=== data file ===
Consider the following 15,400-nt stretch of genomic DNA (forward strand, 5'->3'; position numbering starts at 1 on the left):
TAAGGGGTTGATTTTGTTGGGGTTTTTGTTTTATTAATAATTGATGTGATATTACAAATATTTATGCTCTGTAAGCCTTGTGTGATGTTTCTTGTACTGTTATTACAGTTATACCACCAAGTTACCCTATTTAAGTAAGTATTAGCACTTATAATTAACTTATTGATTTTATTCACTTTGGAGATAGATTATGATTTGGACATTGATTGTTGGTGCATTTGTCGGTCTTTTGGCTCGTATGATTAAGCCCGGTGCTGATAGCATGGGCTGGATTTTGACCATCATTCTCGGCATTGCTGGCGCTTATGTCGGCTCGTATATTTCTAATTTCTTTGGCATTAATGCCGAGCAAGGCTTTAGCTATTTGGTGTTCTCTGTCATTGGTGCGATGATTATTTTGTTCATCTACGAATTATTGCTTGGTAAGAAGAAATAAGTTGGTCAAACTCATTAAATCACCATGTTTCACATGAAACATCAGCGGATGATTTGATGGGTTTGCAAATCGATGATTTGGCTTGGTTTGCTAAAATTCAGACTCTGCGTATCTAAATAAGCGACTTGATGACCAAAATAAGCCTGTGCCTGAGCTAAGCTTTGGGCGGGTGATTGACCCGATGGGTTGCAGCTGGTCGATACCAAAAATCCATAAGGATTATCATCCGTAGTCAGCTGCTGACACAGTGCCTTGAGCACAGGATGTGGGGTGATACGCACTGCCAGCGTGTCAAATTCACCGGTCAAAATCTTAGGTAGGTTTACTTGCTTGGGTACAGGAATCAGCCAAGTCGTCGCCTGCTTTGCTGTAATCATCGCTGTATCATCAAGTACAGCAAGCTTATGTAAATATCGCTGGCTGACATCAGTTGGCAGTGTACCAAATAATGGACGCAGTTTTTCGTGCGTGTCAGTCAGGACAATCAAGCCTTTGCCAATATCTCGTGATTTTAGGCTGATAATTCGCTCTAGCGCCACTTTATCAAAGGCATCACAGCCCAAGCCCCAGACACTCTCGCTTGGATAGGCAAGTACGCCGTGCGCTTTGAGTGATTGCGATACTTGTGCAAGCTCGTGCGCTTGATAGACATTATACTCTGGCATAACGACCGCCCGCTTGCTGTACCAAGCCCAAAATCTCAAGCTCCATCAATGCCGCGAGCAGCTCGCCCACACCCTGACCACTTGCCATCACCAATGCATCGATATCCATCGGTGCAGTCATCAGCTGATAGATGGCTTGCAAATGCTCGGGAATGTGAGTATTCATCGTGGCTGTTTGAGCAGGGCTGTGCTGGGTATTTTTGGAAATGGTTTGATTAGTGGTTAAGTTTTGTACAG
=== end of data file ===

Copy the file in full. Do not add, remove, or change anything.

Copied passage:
Consider the following 15,400-nt stretch of genomic DNA (forward strand, 5'->3'; position numbering starts at 1 on the left):
TAAGGGGTTGATTTTGTTGGGGTTTTTGTTTTATTAATAATTGATGTGATATTACAAATATTTATGCTCTGTAAGCCTTGTGTGATGTTTCTTGTACTGTTATTACAGTTATACCACCAAGTTACCCTATTTAAGTAAGTATTAGCACTTATAATTAACTTATTGATTTTATTCACTTTGGAGATAGATTATGATTTGGACATTGATTGTTGGTGCATTTGTCGGTCTTTTGGCTCGTATGATTAAGCCCGGTGCTGATAGCATGGGCTGGATTTTGACCATCATTCTCGGCATTGCTGGCGCTTATGTCGGCTCGTATATTTCTAATTTCTTTGGCATTAATGCCGAGCAAGGCTTTAGCTATTTGGTGTTCTCTGTCATTGGTGCGATGATTATTTTGTTCATCTACGAATTATTGCTTGGTAAGAAGAAATAAGTTGGTCAAACTCATTAAATCACCATGTTTCACATGAAACATCAGCGGATGATTTGATGGGTTTGCAAATCGATGATTTGGCTTGGTTTGCTAAAATTCAGACTCTGCGTATCTAAATAAGCGACTTGATGACCAAAATAAGCCTGTGCCTGAGCTAAGCTTTGGGCGGGTGATTGACCCGATGGGTTGCAGCTGGTCGATACCAAAAATCCATAAGGATTATCATCCGTAGTCAGCTGCTGACACAGTGCCTTGAGCACAGGATGTGGGGTGATACGCACTGCCAGCGTGTCAAATTCACCGGTCAAAATCTTAGGTAGGTTTACTTGCTTGGGTACAGGAATCAGCCAAGTCGTCGCCTGCTTTGCTGTAATCATCGCTGTATCATCAAGTACAGCAAGCTTATGTAAATATCGCTGGCTGACATCAGTTGGCAGTGTACCAAATAATGGACGCAGTTTTTCGTGCGTGTCAGTCAGGACAATCAAGCCTTTGCCAATATCTCGTGATTTTAGGCTGATAATTCGCTCTAGCGCCACTTTATCAAAGGCATCACAGCCCAAGCCCCAGACACTCTCGCTTGGATAGGCAAGTACGCCGTGCGCTTTGAGTGATTGCGATACTTGTGCAAGCTCGTGCGCTTGATAGACATTATACTCTGGCATAACGACCGCCCGCTTGCTGTACCAAGCCCAAAATCTCAAGCTCCATCAATGCCGCGAGCAGCTCGCCCACACCCTGACCACTTGCCATCACCAATGCATCGATATCCATCGGTGCAGTCATCAGCTGATAGATGGCTTGCAAATGCTCGGGAATGTGAGTATTCATCGTGGCTGTTTGAGCAGGGCTGTGCTGGGTATTTTTGGAAATGGTTTGATTAGTGGTTAAGTTTTGTACAG